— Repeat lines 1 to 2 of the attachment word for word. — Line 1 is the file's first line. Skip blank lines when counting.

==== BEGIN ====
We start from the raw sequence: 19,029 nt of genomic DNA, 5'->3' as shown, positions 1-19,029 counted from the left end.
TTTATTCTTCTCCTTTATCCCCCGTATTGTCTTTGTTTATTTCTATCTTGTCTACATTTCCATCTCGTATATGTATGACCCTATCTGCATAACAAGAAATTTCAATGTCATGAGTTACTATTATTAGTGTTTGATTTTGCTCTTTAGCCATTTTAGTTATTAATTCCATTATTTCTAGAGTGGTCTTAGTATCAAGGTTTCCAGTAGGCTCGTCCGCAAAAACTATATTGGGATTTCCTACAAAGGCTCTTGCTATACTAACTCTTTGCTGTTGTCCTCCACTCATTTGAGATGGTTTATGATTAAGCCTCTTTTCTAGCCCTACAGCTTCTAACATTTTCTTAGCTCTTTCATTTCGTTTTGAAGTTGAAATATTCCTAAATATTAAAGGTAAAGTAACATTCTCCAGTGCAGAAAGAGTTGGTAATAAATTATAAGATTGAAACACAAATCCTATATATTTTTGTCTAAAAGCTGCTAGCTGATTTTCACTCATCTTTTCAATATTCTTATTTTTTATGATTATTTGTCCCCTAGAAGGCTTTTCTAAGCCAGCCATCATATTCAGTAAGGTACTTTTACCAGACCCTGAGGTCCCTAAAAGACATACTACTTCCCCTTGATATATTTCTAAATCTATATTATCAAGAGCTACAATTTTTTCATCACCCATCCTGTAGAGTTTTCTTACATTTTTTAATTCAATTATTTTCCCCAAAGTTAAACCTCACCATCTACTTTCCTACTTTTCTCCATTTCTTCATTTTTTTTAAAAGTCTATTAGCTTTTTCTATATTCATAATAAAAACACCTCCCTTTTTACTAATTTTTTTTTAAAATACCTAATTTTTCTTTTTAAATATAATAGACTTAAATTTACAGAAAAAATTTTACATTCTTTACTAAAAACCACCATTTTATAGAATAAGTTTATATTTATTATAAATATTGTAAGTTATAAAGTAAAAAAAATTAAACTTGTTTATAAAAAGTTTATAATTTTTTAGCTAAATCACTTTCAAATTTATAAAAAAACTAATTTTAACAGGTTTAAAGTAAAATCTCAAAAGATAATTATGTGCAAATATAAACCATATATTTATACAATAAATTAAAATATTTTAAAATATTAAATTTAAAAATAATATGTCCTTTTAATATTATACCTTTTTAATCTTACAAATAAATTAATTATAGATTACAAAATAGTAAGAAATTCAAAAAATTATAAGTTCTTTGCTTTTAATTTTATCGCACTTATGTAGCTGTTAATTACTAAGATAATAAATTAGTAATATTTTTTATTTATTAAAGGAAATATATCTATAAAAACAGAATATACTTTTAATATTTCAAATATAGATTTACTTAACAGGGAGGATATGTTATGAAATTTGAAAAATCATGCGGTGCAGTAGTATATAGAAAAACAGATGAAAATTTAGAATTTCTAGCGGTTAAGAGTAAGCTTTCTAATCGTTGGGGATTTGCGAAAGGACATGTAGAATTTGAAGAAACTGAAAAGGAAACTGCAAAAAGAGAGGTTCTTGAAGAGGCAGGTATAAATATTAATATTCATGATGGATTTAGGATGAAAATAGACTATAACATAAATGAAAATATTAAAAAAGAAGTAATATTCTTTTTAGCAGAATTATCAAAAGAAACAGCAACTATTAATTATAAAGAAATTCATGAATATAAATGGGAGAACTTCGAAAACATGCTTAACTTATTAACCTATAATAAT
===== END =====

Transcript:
We start from the raw sequence: 19,029 nt of genomic DNA, 5'->3' as shown, positions 1-19,029 counted from the left end.
TTTATTCTTCTCCTTTATCCCCCGTATTGTCTTTGTTTATTTCTATCTTGTCTACATTTCCATCTCGTATATGTATGACCCTATCTGCATAACAAGAAATTTCAATGTCATGAGTTACTATTATTAGTGTTTGATTTTGCTCTTTAGCCATTTTAGTTATTAATTCCATTATTTCTAGAGTGGTCTTAGTATCAAGGTTTCCAGTAGGCTCGTCCGCAAAAACTATATTGGGATTTCCTACAAAGGCTCTTGCTATACTAACTCTTTGCTGTTGTCCTCCACTCATTTGAGATGGTTTATGATTAAGCCTCTTTTCTAGCCCTACAGCTTCTAACATTTTCTTAGCTCTTTCATTTCGTTTTGAAGTTGAAATATTCCTAAATATTAAAGGTAAAGTAACATTCTCCAGTGCAGAAAGAGTTGGTAATAAATTATAAGATTGAAACACAAATCCTATATATTTTTGTCTAAAAGCTGCTAGCTGATTTTCACTCATCTTTTCAATATTCTTATTTTTTATGATTATTTGTCCCCTAGAAGGCTTTTCTAAGCCAGCCATCATATTCAGTAAGGTACTTTTACCAGACCCTGAGGTCCCTAAAAGACATACTACTTCCCCTTGATATATTTCTAAATCTATATTATCAAGAGCTACAATTTTTTCATCACCCATCCTGTAGAGTTTTCTTACATTTTTTAATTCAATTATTTTCCCCAAAGTTAAACCTCACCATCTACTTTCCTACTTTTCTCCATTTCTTCATTTTTTTTAAAAGTCTATTAGCTTTTTCTATATTCATAATAAAAACACCTCCCTTTTTACTAATTTTTTTTTAAAATACCTAATTTTTCTTTTTAAATATAATAGACTTAAATTTACAGAAAAAATTTTACATTCTTTACTAAAAACCACCATTTTATAGAATAAGTTTATATTTATTATAAATATTGTAAGTTATAAAGTAAAAAAAATTAAACTTGTTTATAAAAAGTTTATAATTTTTTAGCTAAATCACTTTCAAATTTATAAAAAAACTAATTTTAACAGGTTTAAAGTAAAATCTCAAAAGATAATTATGTGCAAATATAAACCATATATTTATACAATAAATTAAAATATTTTAAAATATTAAATTTAAAAATAATATGTCCTTTTAATATTATACCTTTTTAATCTTACAAATAAATTAATTATAGATTACAAAATAGTAAGAAATTCAAAAAATTATAAGTTCTTTGCTTTTAATTTTATCGCACTTATGTAGCTGTTAATTACTAAGATAATAAATTAGTAATATTTTTTATTTATTAAAGGAAATATATCTATAAAAACAGAATATACTTTTAATATTTCAAATATAGATTTACTTAACAGGGAGGATATGTTATGAAATTTGAAAAATCATGCGGTGCAGTAGTATATAGAAAAACAGATGAAAATTTAGAATTTCTAGCGGTTAAGAGTAAGCTTTCTAATCGTTGGGGATTTGCGAAAGGACATGTAGAATTTGAAGAAACTGAAAAGGAAACTGCAAAAAGAGAGGTTCTTGAAGAGGCAGGTATAAATATTAATATTCATGATGGATTTAGGATGAAAATAGACTATAACATAAATGAAAATATTAAAAAAGAAGTAATATTCTTTTTAGCAGAATTATCAAAAGAAACAGCAACTATTAATTATAAAGAAATTCATGAATATAAATGGGAGAACTTCGAAAACATGCTTAACTTATTAACCTATAATAAT